With cichlids, it’s often advised to overstock the tank to curb their aggression. However, we often get carried away and add many fish from different species – sometimes mixing archenemies.
And it’s not easy to escape a bully in a tank. Thus, being constantly harassed by the dominant fish will quite seriously compromise your cichlid’s quality of life – leading to a sooner death.
Generally, African cichlids like Mbunas, peacocks, haps, and Central American species like firemouth, convicts, jack dempsey, and wolf cichlids have a reputation for being difficult tank mates.
Your Cichlid Is Sick
Although the knowledge of fish’s anatomy and bodily mechanisms isn’t mainstream yet, it’s easy to know when a fish is sick. Some visible signs are of disease in fish are:
- Struggling to breathe
- Struggling to breathe against the current
- Laying low on one side of the tank
- Having trouble maintaining buoyancy
- Inflammation of mouth or gills
If not treated on time, your diseased sick will die – whether it’s ich, columnaris, a parasitic infestation, or the infamous Malawi bloat. Thus, it’s always important to monitor the symptoms closely if you see your fish acting weird. A stitch in time saves nine, right?
But more than that, it’s essential to make sure the cichlids are living in a clean, stress-free environment and are feeding on a balanced diet. If these three parameters aren’t met, cichlids become super vulnerable to bloating – which, if left untreated, is fatal.
If you want to read up on effective treatment for cichlid bloat, head over here.
You’re Overfeeding Your Cichlids
Beginner aquarists are often surprised by how little cichlids or any other fish, for that matter, need to eat. It’s easy to express affection and care towards pet fish by pouring in extra food or giving treats frequently, but don’t make it a habit.
Give your cichlids 2-3 small meals per day. Give them the amount they can eat within 20-30 seconds. Cichlids are greedy eaters. So, this duration is more than enough for them. And this method is particularly well-suited to manage their aggression.
Round up on quality commercial food that meets most nutrition requirements, so you don’t have to go through the hassle of carving out an intricate diet plan for them.
Here’s Ron’s Cichlid Food that I give my cichlids:
This particular product here has many accolades to its name but what won me over is that it’s formulated and sold by someone who’s been breeding cichlids for a quarter of a century.
Also, it’s important to do homework on the cichlid’s specific diet needs. For instance, if you feed herbivore cichlids food super rich in protein, it’s bound to get sick and vice versa.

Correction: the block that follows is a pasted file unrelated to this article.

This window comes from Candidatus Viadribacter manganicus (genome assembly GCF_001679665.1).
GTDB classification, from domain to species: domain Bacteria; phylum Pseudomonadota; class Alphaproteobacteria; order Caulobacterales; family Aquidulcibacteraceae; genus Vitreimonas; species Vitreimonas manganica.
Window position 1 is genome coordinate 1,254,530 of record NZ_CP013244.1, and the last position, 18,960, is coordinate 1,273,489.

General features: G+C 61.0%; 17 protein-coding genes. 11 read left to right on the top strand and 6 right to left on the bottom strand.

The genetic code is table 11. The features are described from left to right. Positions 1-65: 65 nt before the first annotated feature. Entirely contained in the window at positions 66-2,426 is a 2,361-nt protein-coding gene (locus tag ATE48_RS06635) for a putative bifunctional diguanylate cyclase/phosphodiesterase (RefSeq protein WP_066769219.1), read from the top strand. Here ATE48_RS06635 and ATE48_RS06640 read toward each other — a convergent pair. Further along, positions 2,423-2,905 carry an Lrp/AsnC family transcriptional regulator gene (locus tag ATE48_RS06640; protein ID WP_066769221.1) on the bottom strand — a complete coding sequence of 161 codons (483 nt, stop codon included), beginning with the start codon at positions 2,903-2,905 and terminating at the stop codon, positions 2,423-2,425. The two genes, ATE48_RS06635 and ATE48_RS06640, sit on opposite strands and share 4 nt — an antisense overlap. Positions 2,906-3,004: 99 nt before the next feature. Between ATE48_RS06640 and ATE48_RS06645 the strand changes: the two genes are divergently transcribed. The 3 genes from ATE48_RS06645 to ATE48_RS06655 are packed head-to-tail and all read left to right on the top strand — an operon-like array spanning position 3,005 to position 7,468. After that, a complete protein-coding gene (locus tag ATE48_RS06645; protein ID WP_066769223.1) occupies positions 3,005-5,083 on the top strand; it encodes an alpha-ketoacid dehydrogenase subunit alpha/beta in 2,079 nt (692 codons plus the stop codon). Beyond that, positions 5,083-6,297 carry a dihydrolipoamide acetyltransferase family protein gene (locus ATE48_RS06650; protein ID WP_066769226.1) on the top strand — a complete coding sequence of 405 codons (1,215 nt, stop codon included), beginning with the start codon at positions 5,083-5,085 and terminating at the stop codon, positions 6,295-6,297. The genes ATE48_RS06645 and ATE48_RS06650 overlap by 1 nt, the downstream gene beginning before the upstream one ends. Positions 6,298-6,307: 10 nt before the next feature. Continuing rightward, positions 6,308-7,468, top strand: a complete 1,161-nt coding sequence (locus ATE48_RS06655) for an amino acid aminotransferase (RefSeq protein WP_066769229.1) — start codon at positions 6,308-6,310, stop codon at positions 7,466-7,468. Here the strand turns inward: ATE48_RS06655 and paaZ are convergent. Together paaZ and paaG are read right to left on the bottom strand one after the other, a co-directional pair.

Herbivore cichlids have very long intestines – making them more vulnerable to digestive complications. And never feed African cichlids food formulated for American cichlids – they contain way too much protein and fat than what’s needed for African cichlids. So, you see – you need to be mindful about things like these.
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Your Tank Is Too Small
I hate to break the news to you, but maybe your tank is too small for your cichlid’s liking. And it goes without saying – an overcrowded tank is a death sentence for your cichlids – slowly but surely.
For starters, the one inch of fish per gallon rule is bollocks. It may work for smaller fish like tetras and guppies, but would you keep a 20-inch fish in a 20-gallon tank? Or 1 8-inch fish and 2 1-inch fish in a 10-gallon tank?
If you have a small tank, make sure you don’t overstock – you will be doing injustice to many nautical lives. There will be territorial aggression, mating aggression, competition over food, and whatnot. This will all lead to a bunch of anxiety-ridden fish.
Second, small tanks are temperamental. They’re more prone to cyclical changes and toxic buildup than big ones.
Suppose you have a small, overstocked tank. And it’s given that a smaller tank will have a lesser amount of good bacteria. Inevitably, in a small, overstocked tank, fish will poop at a faster rate than the rate good bacteria will break it down – turning your water deadly!
So, all in all, small tanks cause death in cichlids in two ways – creating a stressful zone and leading to high levels of toxic buildup.
Your Cichlid Is Stressed
I know I have stressed a lot on stress – but I just can’t stress enough! Sorry for that wordy sentence, but did I get my message across?
Stress is the silent killer in cichlids. And as hardy as these beautiful fish are, there are quite a few triggering factors that set in the anxiety in them. It could be wrong water chemistry, hostile tank mates, a sickness, or anything under the sun.